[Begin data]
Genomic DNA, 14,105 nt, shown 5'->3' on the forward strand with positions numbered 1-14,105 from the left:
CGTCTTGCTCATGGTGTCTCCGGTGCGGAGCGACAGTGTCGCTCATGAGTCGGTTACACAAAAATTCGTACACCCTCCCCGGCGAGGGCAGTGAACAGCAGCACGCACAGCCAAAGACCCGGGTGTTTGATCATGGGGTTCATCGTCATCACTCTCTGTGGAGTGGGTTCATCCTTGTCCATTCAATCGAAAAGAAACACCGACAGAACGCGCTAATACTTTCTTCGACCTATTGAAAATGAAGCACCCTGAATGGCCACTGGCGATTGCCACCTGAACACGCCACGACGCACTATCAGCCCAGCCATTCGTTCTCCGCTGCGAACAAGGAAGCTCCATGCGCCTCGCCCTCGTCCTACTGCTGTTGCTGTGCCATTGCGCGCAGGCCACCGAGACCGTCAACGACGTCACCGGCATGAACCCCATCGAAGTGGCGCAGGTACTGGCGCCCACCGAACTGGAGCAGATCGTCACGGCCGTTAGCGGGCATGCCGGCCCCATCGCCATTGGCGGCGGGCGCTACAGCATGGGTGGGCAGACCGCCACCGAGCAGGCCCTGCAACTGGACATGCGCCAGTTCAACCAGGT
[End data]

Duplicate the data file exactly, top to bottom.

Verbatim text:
Genomic DNA, 14,105 nt, shown 5'->3' on the forward strand with positions numbered 1-14,105 from the left:
CGTCTTGCTCATGGTGTCTCCGGTGCGGAGCGACAGTGTCGCTCATGAGTCGGTTACACAAAAATTCGTACACCCTCCCCGGCGAGGGCAGTGAACAGCAGCACGCACAGCCAAAGACCCGGGTGTTTGATCATGGGGTTCATCGTCATCACTCTCTGTGGAGTGGGTTCATCCTTGTCCATTCAATCGAAAAGAAACACCGACAGAACGCGCTAATACTTTCTTCGACCTATTGAAAATGAAGCACCCTGAATGGCCACTGGCGATTGCCACCTGAACACGCCACGACGCACTATCAGCCCAGCCATTCGTTCTCCGCTGCGAACAAGGAAGCTCCATGCGCCTCGCCCTCGTCCTACTGCTGTTGCTGTGCCATTGCGCGCAGGCCACCGAGACCGTCAACGACGTCACCGGCATGAACCCCATCGAAGTGGCGCAGGTACTGGCGCCCACCGAACTGGAGCAGATCGTCACGGCCGTTAGCGGGCATGCCGGCCCCATCGCCATTGGCGGCGGGCGCTACAGCATGGGTGGGCAGACCGCCACCGAGCAGGCCCTGCAACTGGACATGCGCCAGTTCAACCAGGT